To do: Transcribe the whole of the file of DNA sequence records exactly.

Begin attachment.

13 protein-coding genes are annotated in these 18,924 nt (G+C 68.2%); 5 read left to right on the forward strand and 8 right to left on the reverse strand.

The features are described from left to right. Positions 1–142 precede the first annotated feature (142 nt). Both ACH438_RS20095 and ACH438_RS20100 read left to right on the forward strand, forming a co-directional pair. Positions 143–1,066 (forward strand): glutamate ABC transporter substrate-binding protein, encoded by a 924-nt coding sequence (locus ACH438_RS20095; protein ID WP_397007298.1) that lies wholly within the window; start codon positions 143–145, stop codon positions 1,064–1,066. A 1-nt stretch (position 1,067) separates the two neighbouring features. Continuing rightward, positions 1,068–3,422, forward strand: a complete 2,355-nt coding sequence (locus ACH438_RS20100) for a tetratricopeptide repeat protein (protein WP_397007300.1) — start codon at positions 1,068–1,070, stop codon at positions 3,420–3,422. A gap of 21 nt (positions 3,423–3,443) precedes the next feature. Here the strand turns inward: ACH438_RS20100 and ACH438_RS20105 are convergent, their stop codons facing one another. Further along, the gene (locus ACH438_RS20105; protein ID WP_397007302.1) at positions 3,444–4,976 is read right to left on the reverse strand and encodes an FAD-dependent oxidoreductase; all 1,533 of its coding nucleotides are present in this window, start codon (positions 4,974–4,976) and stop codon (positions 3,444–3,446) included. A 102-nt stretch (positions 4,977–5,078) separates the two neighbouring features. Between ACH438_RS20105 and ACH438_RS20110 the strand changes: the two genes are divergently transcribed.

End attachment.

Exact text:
13 protein-coding genes are annotated in these 18,924 nt (G+C 68.2%); 5 read left to right on the forward strand and 8 right to left on the reverse strand.

The features are described from left to right. Positions 1–142 precede the first annotated feature (142 nt). Both ACH438_RS20095 and ACH438_RS20100 read left to right on the forward strand, forming a co-directional pair. Positions 143–1,066 (forward strand): glutamate ABC transporter substrate-binding protein, encoded by a 924-nt coding sequence (locus ACH438_RS20095; protein ID WP_397007298.1) that lies wholly within the window; start codon positions 143–145, stop codon positions 1,064–1,066. A 1-nt stretch (position 1,067) separates the two neighbouring features. Continuing rightward, positions 1,068–3,422, forward strand: a complete 2,355-nt coding sequence (locus ACH438_RS20100) for a tetratricopeptide repeat protein (protein WP_397007300.1) — start codon at positions 1,068–1,070, stop codon at positions 3,420–3,422. A gap of 21 nt (positions 3,423–3,443) precedes the next feature. Here the strand turns inward: ACH438_RS20100 and ACH438_RS20105 are convergent, their stop codons facing one another. Further along, the gene (locus ACH438_RS20105; protein ID WP_397007302.1) at positions 3,444–4,976 is read right to left on the reverse strand and encodes an FAD-dependent oxidoreductase; all 1,533 of its coding nucleotides are present in this window, start codon (positions 4,974–4,976) and stop codon (positions 3,444–3,446) included. A 102-nt stretch (positions 4,977–5,078) separates the two neighbouring features. Between ACH438_RS20105 and ACH438_RS20110 the strand changes: the two genes are divergently transcribed.